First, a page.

We began our football season Sept. 7 with a loss in double overtime to Kenyon College, the alma mater of President Rutherford B. Hayes. It was a beautiful day for football. It would have been perfect, but for the score. It left me down in the dumps for about six hours afterward.
But here is something interesting: I found, on reflection, that I was disappointed mainly for our players and coach. They had a rough season last year and have been rebuilding. The opening game was a muffed opportunity to turn the page. They will have to find a way to revive their spirits before the next game against Massachusetts Institute of Technology.
The Catholic University of America is a NCAA Division III school. That means we don’t give athletic scholarships. I used to work at Division I schools — Kentucky, Michigan, Notre Dame, Boston College. Their athletic programs are famous for basketball, football and hockey. They give scholarships and concierge treatment to the young athletes they recruit.
Division I schools are routinely featured on national television and covered in the sports pages of metropolitan newspapers. Our loss to Kenyon got only a paragraph in The Washington Post, buried several pages in. The Los Angeles Times didn’t notice it at all.
But to come back to the interesting thing: When I taught at those Division I schools, a loss might have put me into a funk, but in a very different way. It had nothing to do with the players — on the contrary, I held them responsible for ruining my day. Winning at basketball (or whatever) was tied up with my sense of self-worth, and with the school’s. I felt I was somehow more important as a professor for being associated with the national champion.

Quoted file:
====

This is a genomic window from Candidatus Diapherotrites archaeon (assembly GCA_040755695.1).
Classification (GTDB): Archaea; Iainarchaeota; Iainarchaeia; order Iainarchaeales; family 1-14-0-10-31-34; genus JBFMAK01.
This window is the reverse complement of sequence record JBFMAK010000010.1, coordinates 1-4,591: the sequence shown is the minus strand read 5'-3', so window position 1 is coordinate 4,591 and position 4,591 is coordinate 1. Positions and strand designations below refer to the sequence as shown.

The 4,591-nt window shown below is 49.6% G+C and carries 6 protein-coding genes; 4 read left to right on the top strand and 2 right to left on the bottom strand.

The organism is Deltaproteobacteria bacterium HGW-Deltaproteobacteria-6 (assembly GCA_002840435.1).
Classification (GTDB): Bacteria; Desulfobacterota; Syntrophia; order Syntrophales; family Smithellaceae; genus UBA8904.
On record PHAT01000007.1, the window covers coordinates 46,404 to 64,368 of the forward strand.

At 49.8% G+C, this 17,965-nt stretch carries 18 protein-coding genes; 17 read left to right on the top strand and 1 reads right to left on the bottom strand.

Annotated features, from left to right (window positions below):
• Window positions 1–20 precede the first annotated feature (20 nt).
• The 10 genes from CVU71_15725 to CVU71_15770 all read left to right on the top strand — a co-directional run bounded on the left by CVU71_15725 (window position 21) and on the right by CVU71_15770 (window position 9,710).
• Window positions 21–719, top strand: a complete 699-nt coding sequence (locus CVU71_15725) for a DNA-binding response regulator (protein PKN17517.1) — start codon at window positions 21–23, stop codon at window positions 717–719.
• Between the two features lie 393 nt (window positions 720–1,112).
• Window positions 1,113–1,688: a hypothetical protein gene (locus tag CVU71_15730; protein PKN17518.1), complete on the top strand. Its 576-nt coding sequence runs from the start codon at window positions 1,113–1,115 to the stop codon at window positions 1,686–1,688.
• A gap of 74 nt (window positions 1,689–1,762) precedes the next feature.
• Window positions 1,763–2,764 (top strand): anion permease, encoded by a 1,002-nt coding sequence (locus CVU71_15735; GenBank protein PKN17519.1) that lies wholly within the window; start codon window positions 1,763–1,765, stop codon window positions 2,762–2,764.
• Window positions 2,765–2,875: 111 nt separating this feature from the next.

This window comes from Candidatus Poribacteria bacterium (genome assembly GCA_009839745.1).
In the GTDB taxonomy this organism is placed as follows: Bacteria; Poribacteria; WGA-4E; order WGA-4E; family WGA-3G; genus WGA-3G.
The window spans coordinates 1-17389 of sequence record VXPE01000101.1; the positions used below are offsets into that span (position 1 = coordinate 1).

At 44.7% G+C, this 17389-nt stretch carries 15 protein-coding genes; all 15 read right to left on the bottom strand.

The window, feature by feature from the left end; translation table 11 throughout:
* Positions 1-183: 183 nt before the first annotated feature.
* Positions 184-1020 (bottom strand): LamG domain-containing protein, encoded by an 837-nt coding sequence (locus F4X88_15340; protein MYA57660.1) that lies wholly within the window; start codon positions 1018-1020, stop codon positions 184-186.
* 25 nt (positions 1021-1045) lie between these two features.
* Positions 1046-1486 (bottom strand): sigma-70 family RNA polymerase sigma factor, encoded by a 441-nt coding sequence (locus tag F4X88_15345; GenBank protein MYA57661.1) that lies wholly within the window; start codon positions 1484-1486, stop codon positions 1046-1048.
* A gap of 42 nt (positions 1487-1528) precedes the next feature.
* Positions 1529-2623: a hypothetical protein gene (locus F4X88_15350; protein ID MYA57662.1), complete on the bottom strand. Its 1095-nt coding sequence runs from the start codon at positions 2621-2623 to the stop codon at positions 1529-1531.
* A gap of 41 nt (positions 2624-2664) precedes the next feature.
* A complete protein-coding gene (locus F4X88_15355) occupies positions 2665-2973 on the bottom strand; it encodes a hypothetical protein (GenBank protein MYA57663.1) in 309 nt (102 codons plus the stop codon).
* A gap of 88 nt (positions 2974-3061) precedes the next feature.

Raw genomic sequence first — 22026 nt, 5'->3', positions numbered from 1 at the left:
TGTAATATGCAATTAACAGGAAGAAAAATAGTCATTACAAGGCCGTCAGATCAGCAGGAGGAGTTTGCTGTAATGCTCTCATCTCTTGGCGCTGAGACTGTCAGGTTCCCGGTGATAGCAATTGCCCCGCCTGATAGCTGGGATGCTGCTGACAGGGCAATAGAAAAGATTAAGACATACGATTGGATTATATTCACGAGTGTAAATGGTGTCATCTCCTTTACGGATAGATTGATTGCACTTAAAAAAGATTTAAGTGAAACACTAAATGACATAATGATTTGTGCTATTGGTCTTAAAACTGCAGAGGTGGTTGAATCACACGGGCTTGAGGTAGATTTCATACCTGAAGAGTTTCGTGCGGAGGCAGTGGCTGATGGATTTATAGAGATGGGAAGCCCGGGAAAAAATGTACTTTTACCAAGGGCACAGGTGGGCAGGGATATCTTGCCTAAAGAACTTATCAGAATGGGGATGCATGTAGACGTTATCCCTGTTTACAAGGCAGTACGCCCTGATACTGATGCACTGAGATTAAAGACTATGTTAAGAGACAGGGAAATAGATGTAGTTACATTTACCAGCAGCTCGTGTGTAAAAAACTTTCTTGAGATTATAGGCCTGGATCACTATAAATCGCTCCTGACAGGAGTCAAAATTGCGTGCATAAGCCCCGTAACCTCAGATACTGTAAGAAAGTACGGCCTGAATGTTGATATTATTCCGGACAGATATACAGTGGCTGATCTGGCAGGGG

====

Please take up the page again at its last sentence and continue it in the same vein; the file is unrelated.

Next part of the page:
This is stupid. The coaches’ poll is not a very good measure of academic quality. The government’s Federal Graduation Rate tracks athletes’ success in school. The graduation rate for the 2014-2017 cohort of Division I men’s basketball players was 47%. For football, it was 58% to 62%, depending on the subdivision. At most schools (Notre Dame and BC are outliers) these rates lag far behind the rest of the student body.
At Catholic University, by contrast, our athletes tend to be our best students. They graduate at a higher rate than the rest of the student body — and most years this includes the basketball and football players.
They are also exceptionally nice young people. I don’t face the same kind of worries as Division I college presidents, about high-profile athletes disgracing the university by their behavior off the field.
This year, the Division III administrators gave our athletes their Community Service Award for work around the city on MLK Day. More than 500 athletes and coaches took part. The next month, our football team won a prize for their support of the Special Olympics. The coach had to take the Polar Plunge.
I don’t mean to imply that our players take their sport less seriously. Most of them were stars on their high school teams. They play for Catholic and practice 20 hours a week because they love the game. But that’s really all that’s in it for them. They don’t get scholarships. They’re not on television. They don’t have a future in the NFL. On cold days, there aren’t enough fans to fill the stadium, and they play to muted applause.
But they’re not playing for us. They are playing for one another and because it’s fun. That’s why I felt bad for them, rather than for myself.
Garvey is president of The Catholic University of America in Washington. Catholic University’s website is www.cua.edu.
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